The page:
Middle EastWorld

In Turkish-funded Syria camps, tents give way to homes

BIZAAH, Syria: Syrian mother of four Maryam al-Hussein was relieved to have a roof over her head as she moved from a tent camp into a housing complex built with Turkish support. “When I first heard that we were moving into a house, I couldn’t believe it,” the 28-year-old widow told AFP in opposition-held northern Syria.

“I was so happy that I couldn’t think of anything other than the move,” she said, sitting outside her new concrete home. The housing complex built near the Turkish-held Syrian city of Al-Bab is the latest in a series of residential projects sponsored by Ankara. Turkey’s goal is to create a so-called “safe zone” along its border to keep Syrians displaced by war from crossing into its territory, and to allow it to send back some of the millions who already did. The housing units, branded by local officials and their Turkish sponsors as a humanitarian action to assist displaced families, could also serve as a model for initiatives to resettle Syrian refugees living in Turkey.

Turkey and its proxies have seized control of territory inside Syria during several military operations launched since 2016. In these regions, the Turkish lira has become the main currency and Ankara has helped set up hospitals, post offices and schools that teach the Turkish language.
Turkish non-governmental group the Humanitarian Relief Foundation (IHH) said it has supported the construction of more than 18,000 residential units in Syria’s north since 2019. “More than 50,000 people have settled in the houses we have built so far,” said IHH secretary general Durmus Aydin. Aydin said that twice as many will be sheltered in a total of 24,325 homes due to be completed by April.

‘Temporary shelters’

The latest housing complex was built near the opposition-held area of Bizaah with the support of Turkey’s AFAD emergencies agency, local officials said. It consists of 300 one-storey concrete units with large metal doors and small side windows. Each unit is made up of two rooms, a kitchen and a bathroom, and is equipped with its own water tank and costs about $2,500 to build, Aydin said. They will be home to residents of a nearby displacement camp who were transferred there this month.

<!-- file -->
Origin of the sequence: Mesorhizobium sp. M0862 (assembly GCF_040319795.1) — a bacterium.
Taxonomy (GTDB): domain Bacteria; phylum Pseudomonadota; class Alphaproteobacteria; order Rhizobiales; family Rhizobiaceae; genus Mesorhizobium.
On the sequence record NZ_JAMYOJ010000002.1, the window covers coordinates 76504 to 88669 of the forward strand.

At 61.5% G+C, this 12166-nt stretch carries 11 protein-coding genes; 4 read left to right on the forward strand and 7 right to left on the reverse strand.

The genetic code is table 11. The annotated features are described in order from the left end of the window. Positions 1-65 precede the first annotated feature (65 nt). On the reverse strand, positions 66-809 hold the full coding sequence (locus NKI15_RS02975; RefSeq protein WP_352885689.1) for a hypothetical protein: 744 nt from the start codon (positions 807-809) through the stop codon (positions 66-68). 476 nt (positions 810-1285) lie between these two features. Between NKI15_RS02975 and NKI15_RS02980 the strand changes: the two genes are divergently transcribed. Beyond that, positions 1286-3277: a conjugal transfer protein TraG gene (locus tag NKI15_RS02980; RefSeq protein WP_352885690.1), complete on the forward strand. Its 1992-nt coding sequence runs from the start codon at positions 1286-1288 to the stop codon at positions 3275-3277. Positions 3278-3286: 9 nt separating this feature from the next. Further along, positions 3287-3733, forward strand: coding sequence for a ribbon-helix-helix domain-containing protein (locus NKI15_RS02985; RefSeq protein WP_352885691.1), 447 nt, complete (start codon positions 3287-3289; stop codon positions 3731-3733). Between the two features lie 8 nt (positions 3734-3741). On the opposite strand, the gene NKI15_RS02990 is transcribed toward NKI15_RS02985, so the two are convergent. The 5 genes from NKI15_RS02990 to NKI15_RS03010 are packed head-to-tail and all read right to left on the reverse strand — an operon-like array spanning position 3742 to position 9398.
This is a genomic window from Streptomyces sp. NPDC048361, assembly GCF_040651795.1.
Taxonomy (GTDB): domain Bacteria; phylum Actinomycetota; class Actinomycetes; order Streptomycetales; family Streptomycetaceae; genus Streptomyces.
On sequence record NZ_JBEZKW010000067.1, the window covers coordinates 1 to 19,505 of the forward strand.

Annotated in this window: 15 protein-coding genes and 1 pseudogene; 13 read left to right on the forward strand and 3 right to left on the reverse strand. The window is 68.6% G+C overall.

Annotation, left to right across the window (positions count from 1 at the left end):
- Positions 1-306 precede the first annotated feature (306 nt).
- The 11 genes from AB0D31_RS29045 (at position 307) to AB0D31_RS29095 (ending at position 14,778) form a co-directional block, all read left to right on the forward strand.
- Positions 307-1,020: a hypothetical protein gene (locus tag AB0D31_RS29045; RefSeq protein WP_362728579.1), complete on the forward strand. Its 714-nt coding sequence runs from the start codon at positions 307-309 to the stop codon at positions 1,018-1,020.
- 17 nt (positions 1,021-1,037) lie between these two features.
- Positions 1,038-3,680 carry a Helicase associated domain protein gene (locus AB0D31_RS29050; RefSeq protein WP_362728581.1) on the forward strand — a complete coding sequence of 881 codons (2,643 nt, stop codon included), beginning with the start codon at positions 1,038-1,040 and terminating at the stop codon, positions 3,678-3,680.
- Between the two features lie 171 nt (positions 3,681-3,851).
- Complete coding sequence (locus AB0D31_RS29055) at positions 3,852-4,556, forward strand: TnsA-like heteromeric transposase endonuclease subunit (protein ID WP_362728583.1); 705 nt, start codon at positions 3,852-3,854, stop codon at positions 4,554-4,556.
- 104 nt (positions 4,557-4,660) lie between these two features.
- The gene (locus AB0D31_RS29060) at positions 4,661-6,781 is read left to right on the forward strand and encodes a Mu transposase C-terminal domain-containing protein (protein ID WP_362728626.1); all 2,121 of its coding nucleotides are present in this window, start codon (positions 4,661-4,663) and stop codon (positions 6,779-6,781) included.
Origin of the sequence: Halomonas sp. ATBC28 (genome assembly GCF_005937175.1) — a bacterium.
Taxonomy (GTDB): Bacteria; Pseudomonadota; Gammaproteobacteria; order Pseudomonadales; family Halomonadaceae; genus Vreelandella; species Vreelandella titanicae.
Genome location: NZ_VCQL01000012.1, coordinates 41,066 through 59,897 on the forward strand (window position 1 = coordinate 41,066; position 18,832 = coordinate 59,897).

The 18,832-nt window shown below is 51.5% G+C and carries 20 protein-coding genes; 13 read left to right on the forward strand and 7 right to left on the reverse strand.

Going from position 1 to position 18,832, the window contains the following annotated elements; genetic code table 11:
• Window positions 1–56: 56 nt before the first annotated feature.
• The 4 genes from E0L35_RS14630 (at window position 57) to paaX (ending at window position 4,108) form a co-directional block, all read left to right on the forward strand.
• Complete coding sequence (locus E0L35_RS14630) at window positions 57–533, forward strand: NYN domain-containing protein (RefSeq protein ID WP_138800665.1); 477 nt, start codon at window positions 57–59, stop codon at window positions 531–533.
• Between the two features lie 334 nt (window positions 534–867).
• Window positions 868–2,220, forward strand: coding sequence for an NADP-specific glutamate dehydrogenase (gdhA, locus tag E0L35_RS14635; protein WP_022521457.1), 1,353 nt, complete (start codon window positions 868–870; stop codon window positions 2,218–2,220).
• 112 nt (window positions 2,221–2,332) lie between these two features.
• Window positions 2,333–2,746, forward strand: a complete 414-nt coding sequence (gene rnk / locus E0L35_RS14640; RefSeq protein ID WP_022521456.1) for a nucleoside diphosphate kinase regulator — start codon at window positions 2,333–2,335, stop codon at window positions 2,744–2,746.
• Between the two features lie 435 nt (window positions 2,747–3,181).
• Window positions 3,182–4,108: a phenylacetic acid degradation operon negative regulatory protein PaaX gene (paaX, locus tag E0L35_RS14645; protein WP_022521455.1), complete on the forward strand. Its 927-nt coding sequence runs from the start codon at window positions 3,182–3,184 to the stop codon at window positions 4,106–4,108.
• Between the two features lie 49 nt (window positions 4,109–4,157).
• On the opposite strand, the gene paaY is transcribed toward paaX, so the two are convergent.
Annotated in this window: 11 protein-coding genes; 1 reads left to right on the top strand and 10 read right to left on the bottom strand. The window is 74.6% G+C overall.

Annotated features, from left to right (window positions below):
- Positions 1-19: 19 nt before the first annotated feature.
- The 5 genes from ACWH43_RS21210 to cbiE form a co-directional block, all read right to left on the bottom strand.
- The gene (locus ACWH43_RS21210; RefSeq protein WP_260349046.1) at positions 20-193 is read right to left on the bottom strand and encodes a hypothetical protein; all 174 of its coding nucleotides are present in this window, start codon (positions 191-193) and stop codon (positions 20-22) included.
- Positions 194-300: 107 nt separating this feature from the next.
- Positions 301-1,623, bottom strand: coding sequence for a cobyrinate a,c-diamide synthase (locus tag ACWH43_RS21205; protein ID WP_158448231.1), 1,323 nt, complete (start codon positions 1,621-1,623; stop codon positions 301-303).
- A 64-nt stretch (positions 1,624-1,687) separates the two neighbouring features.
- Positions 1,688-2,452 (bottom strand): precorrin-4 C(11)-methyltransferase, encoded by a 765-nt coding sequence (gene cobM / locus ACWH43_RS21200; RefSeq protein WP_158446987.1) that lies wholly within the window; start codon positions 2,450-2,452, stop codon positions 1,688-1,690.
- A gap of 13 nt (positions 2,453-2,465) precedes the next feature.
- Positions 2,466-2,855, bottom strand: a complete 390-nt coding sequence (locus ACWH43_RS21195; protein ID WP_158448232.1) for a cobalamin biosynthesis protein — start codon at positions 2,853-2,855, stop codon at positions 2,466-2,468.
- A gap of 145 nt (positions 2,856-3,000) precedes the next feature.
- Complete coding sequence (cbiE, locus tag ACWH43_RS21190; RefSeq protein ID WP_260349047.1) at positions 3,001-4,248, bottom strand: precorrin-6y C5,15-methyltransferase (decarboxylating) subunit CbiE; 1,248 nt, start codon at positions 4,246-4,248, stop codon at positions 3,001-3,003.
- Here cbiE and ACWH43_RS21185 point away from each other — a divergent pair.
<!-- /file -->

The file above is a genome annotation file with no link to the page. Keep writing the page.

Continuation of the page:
The complex-which is one of many similar housing projects supported by AFAD-includes a mosque and a school. A medical centre is currently under construction, local officials said. For Maryam, the move marks a major upgrade from the dilapidated tent camps where she had lived with her father, brother and four children under harsh conditions. Maryam, whose husband was killed in battles between rebels and Syrian regime forces, was displaced by war in 2019 and moved from one camp to another seeking refuge.

“In the winter, a house is better, because the rain does not seep in and in the summer it remains cool because stone deflects heat better than tents that turn into furnaces,” she said. Local official Hussein al-Issa, who oversees the resettlement of displaced families, said the Bizaah housing complex was built on land managed by an opposition-affiliated local council with “the full cooperation” of Turkey. “These houses are temporary shelters for our displaced brothers,” he said.

‘Lying to ourselves’

While many displaced families are grateful to Turkey for helping provide shelter, Mohammad Haj Moussa appeared dissatisfied. “It’s like we are lying to ourselves,” the 38-year-old father of four told AFP. “We want a (permanent) solution. We want to return to our homes,” added Haj Moussa, who was displaced by war five year ago. Since fleeing his home in the northwestern province of Idlib, Haj Moussa said he had moved from one displacement camp to another.

“This unit isn’t too different” from the camps, he said. “It’s a joke.” Nearby, Ahmed Mustafa Katouli said he was grateful to have a concrete roof over his head, but complained the units are too small. “These houses do not make up for what we have lost,” said the father of six, displaced from Aleppo with his wife nearly a decade ago. “We have lost homes, land and martyrs,” he said, adding that after years of surviving in tents, “I am forced to live here”. – AFP

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